is omniscient, omnipotent, benevolent and fair,
    but, with the problem of theodicy,
    their dogma is Christian idiocy.

    The Jew’s Yahweh, the meshugener, the jerk,
    set Jews strict rules on when to work,
    how to dress, and what to sup or sip,
    and giving baby boys the snip.
    Myths of Bronze Age, goat-herding nomads,
    have them, metaphorically, by the gonads.

    The Moslem’s Allah, a fierce desert djinn,
    demands under ‘Islam’, literally, ‘Submission’.
    Apostasy is treated just like a crime;
    they’ll threaten to kill you, to keep you in line,
    and if you dare draw Mohammad in a comic cartoon,
    there’ll be riots and killings from here to Khartoum.

    Hindu, Sikh, Jain, and Buddhist,
    Zoroastrian, Baha’i, Mormon, and Scientologist,
    Confucianist, Shintoist, and Taoist too,
    Spiritualist, Wiccan, and the New Ager into woo.
    Yea, verily, those of each and every religion,
    are mired in the miasma of superstition.

    So, why should yours be the one true faith,
    in a magic, phantasmagorical wraith?
    Belief, without evidence, is just plain crazy,
    ignorant, stupid, or thoughtlessly lazy.
    When evolution happens, it’s due to Natural Selection,
    and life derives no purpose, at a theistic god’s direction.

  2. To believe that, given enough time, natural selection can produce a poem from primal ooze (or even nothing at all) requires a leap of faith from an absence of evidence that is way beyond anything a reasonable person can muster.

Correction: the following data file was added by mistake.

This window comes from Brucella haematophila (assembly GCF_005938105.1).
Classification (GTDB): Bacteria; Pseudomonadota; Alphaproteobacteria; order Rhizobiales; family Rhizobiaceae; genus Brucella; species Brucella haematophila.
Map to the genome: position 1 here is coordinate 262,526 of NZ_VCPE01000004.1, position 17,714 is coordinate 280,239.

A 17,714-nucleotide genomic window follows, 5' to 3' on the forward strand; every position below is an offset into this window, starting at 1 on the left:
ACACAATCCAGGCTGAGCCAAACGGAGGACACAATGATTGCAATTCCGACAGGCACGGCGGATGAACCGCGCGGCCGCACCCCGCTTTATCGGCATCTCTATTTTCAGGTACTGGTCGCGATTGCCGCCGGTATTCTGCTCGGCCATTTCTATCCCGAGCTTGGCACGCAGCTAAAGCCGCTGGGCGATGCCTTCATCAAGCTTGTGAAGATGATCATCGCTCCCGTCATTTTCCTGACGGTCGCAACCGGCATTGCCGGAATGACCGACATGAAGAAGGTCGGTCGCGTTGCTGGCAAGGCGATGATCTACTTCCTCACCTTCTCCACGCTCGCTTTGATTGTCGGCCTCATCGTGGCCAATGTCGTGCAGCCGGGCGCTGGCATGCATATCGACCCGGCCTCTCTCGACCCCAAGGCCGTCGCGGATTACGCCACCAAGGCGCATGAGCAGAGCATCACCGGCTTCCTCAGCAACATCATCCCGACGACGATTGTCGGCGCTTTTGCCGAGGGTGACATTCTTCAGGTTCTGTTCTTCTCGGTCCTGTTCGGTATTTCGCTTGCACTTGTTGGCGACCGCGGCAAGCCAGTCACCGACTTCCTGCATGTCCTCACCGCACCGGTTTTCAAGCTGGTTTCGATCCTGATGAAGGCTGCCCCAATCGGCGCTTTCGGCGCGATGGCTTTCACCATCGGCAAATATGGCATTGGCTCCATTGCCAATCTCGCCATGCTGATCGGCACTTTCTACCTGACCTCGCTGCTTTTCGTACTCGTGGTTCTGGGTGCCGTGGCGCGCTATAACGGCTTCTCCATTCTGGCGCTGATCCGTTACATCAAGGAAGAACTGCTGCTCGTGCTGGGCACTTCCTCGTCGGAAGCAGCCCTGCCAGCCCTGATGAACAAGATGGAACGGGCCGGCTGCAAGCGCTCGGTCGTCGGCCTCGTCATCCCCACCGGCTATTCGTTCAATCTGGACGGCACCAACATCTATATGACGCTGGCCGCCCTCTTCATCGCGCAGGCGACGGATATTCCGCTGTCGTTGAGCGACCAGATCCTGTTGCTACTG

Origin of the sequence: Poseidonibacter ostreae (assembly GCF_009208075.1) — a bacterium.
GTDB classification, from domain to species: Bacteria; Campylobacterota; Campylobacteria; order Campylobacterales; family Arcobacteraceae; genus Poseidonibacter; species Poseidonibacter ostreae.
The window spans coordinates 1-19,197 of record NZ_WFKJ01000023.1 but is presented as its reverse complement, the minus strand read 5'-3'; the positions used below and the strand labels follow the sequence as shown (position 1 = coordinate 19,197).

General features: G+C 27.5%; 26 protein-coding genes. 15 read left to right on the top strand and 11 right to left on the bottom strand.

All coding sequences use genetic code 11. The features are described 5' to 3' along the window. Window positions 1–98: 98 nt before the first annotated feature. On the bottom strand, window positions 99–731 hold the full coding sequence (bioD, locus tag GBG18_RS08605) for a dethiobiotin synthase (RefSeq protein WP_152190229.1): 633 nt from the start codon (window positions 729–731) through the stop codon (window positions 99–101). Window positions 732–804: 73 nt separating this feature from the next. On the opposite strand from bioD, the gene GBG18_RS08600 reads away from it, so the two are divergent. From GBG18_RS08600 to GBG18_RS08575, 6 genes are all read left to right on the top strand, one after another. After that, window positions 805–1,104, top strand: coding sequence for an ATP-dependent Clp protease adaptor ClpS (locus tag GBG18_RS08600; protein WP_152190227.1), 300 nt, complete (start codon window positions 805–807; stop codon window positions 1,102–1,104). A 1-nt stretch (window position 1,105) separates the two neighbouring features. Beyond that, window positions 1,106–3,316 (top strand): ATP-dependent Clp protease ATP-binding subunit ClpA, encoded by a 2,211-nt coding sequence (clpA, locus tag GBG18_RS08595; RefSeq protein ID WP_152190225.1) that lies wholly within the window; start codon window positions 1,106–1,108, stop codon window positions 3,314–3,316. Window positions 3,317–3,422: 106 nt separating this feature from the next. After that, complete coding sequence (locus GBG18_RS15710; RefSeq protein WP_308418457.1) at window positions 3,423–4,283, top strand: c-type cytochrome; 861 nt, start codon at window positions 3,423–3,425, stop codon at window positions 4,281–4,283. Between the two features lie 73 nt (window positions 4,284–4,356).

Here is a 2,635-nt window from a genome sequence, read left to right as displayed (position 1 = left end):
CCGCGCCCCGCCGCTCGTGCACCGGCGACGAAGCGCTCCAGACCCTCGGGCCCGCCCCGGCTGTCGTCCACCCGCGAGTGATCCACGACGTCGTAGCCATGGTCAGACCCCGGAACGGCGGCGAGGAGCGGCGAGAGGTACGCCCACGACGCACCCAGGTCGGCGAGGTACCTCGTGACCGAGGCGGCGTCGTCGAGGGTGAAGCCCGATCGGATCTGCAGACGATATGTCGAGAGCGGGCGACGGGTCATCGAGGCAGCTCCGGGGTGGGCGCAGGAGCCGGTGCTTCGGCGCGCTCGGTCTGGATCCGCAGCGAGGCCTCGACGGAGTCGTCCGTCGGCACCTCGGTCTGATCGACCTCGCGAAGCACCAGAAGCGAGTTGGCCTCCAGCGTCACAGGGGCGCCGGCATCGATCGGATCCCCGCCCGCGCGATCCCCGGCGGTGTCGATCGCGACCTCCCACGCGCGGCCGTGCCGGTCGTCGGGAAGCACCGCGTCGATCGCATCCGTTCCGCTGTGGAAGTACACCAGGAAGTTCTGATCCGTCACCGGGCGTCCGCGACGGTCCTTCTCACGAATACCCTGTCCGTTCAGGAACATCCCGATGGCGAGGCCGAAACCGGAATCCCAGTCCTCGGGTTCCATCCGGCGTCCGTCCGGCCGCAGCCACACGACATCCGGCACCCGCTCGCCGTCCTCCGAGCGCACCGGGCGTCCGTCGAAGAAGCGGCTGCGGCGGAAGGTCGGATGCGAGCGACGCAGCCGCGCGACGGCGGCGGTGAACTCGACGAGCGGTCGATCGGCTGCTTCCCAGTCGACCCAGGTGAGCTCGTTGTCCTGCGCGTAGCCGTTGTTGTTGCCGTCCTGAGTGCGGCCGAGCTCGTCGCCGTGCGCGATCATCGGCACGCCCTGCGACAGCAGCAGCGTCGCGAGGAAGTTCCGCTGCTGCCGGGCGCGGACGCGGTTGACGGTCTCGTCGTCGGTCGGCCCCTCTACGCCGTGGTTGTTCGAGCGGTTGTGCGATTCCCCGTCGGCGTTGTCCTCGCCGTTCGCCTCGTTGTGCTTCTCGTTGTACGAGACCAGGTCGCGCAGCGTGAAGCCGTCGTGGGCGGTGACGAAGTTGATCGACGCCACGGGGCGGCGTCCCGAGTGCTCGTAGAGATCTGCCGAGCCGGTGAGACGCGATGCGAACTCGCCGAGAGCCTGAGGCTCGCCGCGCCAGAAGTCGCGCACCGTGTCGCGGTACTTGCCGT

1. Not really… Your reply -Mike- “given enough time, natural selection can produce a poem from primal ooze (or even nothing at all)” is based off the same line of thought that monkeys, when given enough time, will eventually type Shakespeare… When actually tested, the monkeys tended to type series of single letters, like for instance “s”. Why because random causality has nothing to do with it; the monkeys just got a kick out of pushing buttons, likely because it moved and made noise… Just like natural selection. Some of the process is indeed random. But the outcome is not; it is structured. And one can make predictions on the outcome based on a set of rules. These rules are the facts given by the various themes defined in the theory of evolution, which have been proven again and again by repeated tests throughout the 100+ years the idea has been around.